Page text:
Today Kat took me for a run,… my first run in Rwanda in more than a year. O.K., so Kat provided the idea, the inspiration, and the desperately needed encouragement,… and we started out together. And we both finished,… just not together. The burial instructions that I gave her at the start of the run were not needed (today).
After being reunited at our home, and my heart rate coming down from a critically dangerous level, Kat in her inimitable cheery way declared: “I am going over to Home of Hope to play with the children,… wanna come along?” (Home of Hope is an orphanage established and maintained by Mother Teresa’s Sisters of Charity of Calcutta.) I responded to Kat: “No thanks. I'm in the middle of rearranging my bookcase, and I think I will just stay focused.” (No kidding, I REALLY said that!) Kat took off alone, and I re-shelved about 5 books, and then sufficiently emerged from my post-run delirium to reassess. I called Kat on her cell phone and then took off running to the orphanage. (This is quite a running day for me. I think I must be about done for 2010.)
Mother Teresa’s orphanage. “How wonderful”, you may think. Well, yes,… and no. It is certainly wonderful in the thinking, and it is wonderful that there is a safe shelter for these young children who would otherwise have no chance of survival. And indeed it is a beehive of rambunctious, adorable little children. However, the aura of Mother Teresa is not visible on the faces of the overwhelmed nuns and their assistants, who are a facing into a challenge far beyond their capacity.
So I get there (huffing and puffing) and I search high and low for Kat. I cannot find her in the sea of children. (It should not have been too difficult: All of them are under 3 feet tall and black, and Kat is neither.) I kept looking until I found Kat in the most unlikely place (unless you know Kat): I found her in an unlit room, sitting on a concrete floor, with three spastic children (is it o.k. to say that word?) clinging to her and her holding a fourth child that was too weak and handicapped to cling.
Notice that this blog post has no photos of the children. Home of Hope does not permit photographs, I presume to preserve the dignity of the children and prevent exploitation. So as you use your imagination to picture these children, allow me to help with an epiphany by which I was struck as I followed Kat’s lead and sat on the concrete floor holding, playing with, singing to, and feeding these children: They are ALL made in the image of God. They are ALL His image bearers. As we gaze into their eyes, some sparkling, some completely dull, we must imagine that Jesus may be inside there. Most certainly, “they are all precious in His sight”.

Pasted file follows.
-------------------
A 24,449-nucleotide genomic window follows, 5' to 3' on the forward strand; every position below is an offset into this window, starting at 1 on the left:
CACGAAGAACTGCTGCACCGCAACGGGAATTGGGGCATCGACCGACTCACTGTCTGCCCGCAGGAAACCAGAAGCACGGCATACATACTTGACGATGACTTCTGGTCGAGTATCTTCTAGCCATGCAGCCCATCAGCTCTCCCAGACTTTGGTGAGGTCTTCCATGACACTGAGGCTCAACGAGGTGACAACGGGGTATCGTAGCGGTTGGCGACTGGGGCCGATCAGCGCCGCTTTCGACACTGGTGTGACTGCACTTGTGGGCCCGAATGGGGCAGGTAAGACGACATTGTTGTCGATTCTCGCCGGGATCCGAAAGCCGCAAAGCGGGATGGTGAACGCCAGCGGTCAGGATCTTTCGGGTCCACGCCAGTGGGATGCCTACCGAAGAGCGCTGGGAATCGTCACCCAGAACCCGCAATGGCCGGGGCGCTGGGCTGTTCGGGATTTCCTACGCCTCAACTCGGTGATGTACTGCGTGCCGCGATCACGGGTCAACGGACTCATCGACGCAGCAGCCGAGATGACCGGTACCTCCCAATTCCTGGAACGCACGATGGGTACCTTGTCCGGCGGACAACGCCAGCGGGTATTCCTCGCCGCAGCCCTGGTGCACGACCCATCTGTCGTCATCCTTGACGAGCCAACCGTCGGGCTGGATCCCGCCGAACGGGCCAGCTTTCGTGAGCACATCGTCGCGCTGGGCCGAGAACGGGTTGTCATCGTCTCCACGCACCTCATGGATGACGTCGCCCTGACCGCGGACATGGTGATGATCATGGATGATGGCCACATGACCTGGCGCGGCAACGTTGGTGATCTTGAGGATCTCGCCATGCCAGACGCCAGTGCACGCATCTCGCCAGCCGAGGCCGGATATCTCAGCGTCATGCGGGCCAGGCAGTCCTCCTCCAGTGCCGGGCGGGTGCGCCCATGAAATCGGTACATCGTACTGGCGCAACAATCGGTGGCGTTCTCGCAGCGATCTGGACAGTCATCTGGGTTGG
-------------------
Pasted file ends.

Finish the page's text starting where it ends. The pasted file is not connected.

Being in this place also caused me to ponder the work and the character of Henri Nouwen, one of the great theologians and writers of the past 50 years. Nouwen was a celebrated thinker and writer, who chose to live a very simple, quiet life of self-denial in a community of mentally and physically challenged image bearers. Most of us would find such a place to be “indescribably surreal”. It is my understanding that Nouwen found that such a place allowed him to draw much closer to that which is real.
As I sat there singing to my admiring, squealing fans, such an eclectic repertoire as Old McDonald Had a Farm, You Are My Sunshine, and Ring of Fire, I had to again wrestle with the question: “Why? Why was I born into such PLUSH circumstances and easy abundance, and this child was born into such unimaginably challenging circumstances?” And I was reminded of my very favorite blog post, which drew by far the greatest critical reaction, as everybody else seemed to hate it (probably because my use of the word “vote” was misinterpreted to have presidential campaign significance, when I was referring much more generally to thinking, making a decision, and participating in the public discourse). But I must again consider it after this experience of following Kat into Home of Hope today. That previous blog post is entitled “The Veil of Ignorance” and was posted on June 13, 2009.